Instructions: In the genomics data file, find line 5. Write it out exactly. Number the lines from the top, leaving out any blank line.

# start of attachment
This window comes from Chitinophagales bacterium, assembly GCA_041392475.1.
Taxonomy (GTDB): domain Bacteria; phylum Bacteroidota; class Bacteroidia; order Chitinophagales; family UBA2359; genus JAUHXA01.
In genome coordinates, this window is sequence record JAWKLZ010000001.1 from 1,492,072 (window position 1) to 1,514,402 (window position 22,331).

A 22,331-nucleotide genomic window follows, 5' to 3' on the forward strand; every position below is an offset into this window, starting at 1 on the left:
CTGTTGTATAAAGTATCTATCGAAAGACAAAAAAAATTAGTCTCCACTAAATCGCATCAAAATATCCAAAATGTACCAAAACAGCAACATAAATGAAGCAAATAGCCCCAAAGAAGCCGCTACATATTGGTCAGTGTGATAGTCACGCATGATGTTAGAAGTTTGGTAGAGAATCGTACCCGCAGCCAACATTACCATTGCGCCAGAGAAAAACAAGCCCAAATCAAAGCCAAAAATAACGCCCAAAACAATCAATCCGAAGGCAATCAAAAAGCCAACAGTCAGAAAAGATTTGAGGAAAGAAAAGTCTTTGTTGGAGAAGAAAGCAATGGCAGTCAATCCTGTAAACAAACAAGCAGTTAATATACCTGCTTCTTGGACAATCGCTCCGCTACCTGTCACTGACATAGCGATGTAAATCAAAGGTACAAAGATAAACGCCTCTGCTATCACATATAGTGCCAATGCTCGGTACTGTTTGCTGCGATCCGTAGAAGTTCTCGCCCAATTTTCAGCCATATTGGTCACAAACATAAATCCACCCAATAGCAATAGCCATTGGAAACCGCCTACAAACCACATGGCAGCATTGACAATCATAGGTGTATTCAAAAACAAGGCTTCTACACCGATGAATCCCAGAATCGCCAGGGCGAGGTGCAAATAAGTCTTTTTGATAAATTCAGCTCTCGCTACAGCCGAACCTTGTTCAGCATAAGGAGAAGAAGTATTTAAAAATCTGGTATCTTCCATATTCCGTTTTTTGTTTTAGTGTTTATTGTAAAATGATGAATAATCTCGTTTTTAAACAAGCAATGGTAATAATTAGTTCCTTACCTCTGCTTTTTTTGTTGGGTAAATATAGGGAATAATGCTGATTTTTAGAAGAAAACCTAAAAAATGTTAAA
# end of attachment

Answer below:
CTGTTGTATAAAGTATCTATCGAAAGACAAAAAAAATTAGTCTCCACTAAATCGCATCAAAATATCCAAAATGTACCAAAACAGCAACATAAATGAAGCAAATAGCCCCAAAGAAGCCGCTACATATTGGTCAGTGTGATAGTCACGCATGATGTTAGAAGTTTGGTAGAGAATCGTACCCGCAGCCAACATTACCATTGCGCCAGAGAAAAACAAGCCCAAATCAAAGCCAAAAATAACGCCCAAAACAATCAATCCGAAGGCAATCAAAAAGCCAACAGTCAGAAAAGATTTGAGGAAAGAAAAGTCTTTGTTGGAGAAGAAAGCAATGGCAGTCAATCCTGTAAACAAACAAGCAGTTAATATACCTGCTTCTTGGACAATCGCTCCGCTACCTGTCACTGACATAGCGATGTAAATCAAAGGTACAAAGATAAACGCCTCTGCTATCACATATAGTGCCAATGCTCGGTACTGTTTGCTGCGATCCGTAGAAGTTCTCGCCCAATTTTCAGCCATATTGGTCACAAACATAAATCCACCCAATAGCAATAGCCATTGGAAACCGCCTACAAACCACATGGCAGCATTGACAATCATAGGTGTATTCAAAAACAAGGCTTCTACACCGATGAATCCCAGAATCGCCAGGGCGAGGTGCAAATAAGTCTTTTTGATAAATTCAGCTCTCGCTACAGCCGAACCTTGTTCAGCATAAGGAGAAGAAGTATTTAAAAATCTGGTATCTTCCATATTCCGTTTTTTGTTTTAGTGTTTATTGTAAAATGATGAATAATCTCGTTTTTAAACAAGCAATGGTAATAATTAGTTCCTTACCTCTGCTTTTTTTGTTGGGTAAATATAGGGAATAATGCTGATTTTTAGAAGAAAACCTAAAAAATGTTAAA